The Pop Plants system would also be ideal for someone just starting out in gardening - according to a recent survey by Common Sense Gardening, 84% of millennials questioned said they wouldn't garden unless it was simple to do and their gardens were easy to maintain. They also said they'd appreciate gardening being made easier. So someone has been listening!

Monday, 8 April 2019

Exploring Willesden Lane

There’s so much to be seen and enjoyed in London that sometimes we forget to explore the history of our own neighbourhood. A recent walk with neighbours took us from Willesden Green station down to Kilburn, via Willesden Lane – not the most obviously interesting trail, but one that uncovered a story of change and development typical of many suburbs. The station itself is a Grade II Listed Building, opened on Nov 24, 1879 and upgraded in 1925 by the Metropolitan Railway’s architect, Charles Walter Clark, when crowds were flocking to the British Empire Exhibition further up the line at Wembley. The diamond-shaped clock on the facade is a trademark of his style, and the ticket hall retains much of the original green tesserae mosaic tiling.

One surprising feature - just below the ceiling is a frieze of dark red tiles representing trees: once Willesden Green was a hamlet surrounded by forest.

Incidentally, the wide space outside the station (above) is not the remains of  Willesden's green, but a turning circle for the trams that ran there from Cricklewood from 1906 until the 1930s.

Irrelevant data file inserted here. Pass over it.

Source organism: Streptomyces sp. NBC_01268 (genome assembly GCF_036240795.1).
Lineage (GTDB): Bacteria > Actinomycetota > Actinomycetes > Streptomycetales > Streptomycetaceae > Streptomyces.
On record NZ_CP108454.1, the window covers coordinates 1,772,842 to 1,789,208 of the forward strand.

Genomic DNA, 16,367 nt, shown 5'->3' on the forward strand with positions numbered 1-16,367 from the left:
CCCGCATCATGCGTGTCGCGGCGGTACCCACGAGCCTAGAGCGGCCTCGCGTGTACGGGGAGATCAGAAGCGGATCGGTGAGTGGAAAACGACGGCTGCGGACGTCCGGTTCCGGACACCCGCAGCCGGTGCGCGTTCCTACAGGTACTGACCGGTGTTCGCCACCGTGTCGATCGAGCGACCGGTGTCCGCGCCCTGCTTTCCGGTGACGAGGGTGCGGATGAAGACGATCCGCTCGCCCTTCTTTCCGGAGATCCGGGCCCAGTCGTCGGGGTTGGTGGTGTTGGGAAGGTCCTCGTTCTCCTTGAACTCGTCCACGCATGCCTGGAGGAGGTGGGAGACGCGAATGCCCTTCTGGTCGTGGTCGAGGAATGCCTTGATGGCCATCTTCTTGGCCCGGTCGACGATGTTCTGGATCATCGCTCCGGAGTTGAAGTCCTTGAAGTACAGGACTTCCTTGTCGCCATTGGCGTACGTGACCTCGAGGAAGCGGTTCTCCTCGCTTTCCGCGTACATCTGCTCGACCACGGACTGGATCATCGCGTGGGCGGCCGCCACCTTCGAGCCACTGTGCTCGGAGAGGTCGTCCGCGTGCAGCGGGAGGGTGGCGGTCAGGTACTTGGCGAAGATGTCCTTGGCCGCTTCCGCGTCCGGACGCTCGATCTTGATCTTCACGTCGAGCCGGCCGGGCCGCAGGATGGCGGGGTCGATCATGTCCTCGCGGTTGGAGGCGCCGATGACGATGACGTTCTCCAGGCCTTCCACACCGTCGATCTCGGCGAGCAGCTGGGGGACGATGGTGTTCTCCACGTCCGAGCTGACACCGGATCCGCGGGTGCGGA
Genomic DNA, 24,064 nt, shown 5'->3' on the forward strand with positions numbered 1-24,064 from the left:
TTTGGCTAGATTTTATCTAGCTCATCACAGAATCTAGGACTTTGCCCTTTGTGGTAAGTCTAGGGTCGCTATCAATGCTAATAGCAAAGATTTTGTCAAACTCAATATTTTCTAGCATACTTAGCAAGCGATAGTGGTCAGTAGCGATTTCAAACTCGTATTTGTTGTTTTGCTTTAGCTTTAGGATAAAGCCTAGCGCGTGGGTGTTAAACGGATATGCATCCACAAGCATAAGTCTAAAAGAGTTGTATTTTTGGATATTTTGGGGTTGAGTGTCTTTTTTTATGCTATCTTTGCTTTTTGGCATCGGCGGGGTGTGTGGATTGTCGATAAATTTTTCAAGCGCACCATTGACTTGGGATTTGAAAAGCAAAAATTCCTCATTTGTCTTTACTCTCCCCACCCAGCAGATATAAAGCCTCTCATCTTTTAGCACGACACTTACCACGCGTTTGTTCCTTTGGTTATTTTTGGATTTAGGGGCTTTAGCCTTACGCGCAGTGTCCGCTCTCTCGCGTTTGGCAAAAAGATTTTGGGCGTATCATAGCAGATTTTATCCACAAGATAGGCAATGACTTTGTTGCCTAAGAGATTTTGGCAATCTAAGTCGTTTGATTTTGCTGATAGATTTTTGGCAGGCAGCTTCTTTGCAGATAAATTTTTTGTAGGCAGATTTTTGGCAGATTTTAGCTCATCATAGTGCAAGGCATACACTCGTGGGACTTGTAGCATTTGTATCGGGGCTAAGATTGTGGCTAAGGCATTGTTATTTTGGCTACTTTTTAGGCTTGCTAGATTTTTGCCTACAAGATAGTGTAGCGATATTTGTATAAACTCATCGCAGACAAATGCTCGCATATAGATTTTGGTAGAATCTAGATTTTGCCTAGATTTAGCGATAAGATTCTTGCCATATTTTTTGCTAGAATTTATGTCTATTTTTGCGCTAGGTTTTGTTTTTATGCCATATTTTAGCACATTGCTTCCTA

Our trail led from there along to Willesden Lane, stopping to look at Electric House, a residential block that replaces a 1920s art deco building that was once an electric goods showroom. Willesden Lane is itself a remnant of the area’s past before the Reformation it was the route taken by pilgrims heading for the Shrine of the Black Virgin of Willesden.

An 1823 map shows it surrounded by farmland and called Mapes Lane. But this name goes back even further, to Walter Map (1140 – 1210) who served King Henry II, and was a canon of St Paul’s cathedral; he was assigned rents from lands St Paul’s owned in the area. It was not until Victorian times that the fields began to be covered with homes for the rapidly expanding population of central London. This began in Kilburn, and gradually crept up the lane, the houses becoming larger and more up-market the further out they got. Many churches were built to cater for these new occupants.

The True Buddha Temple, on the corner of Sidmouth Rd, was once a Welsh Methodist chapel, with a Welsh-language school. Today the Victorian facade has been adapted and a large statue of Buddha sits beneath a tree in the front garden.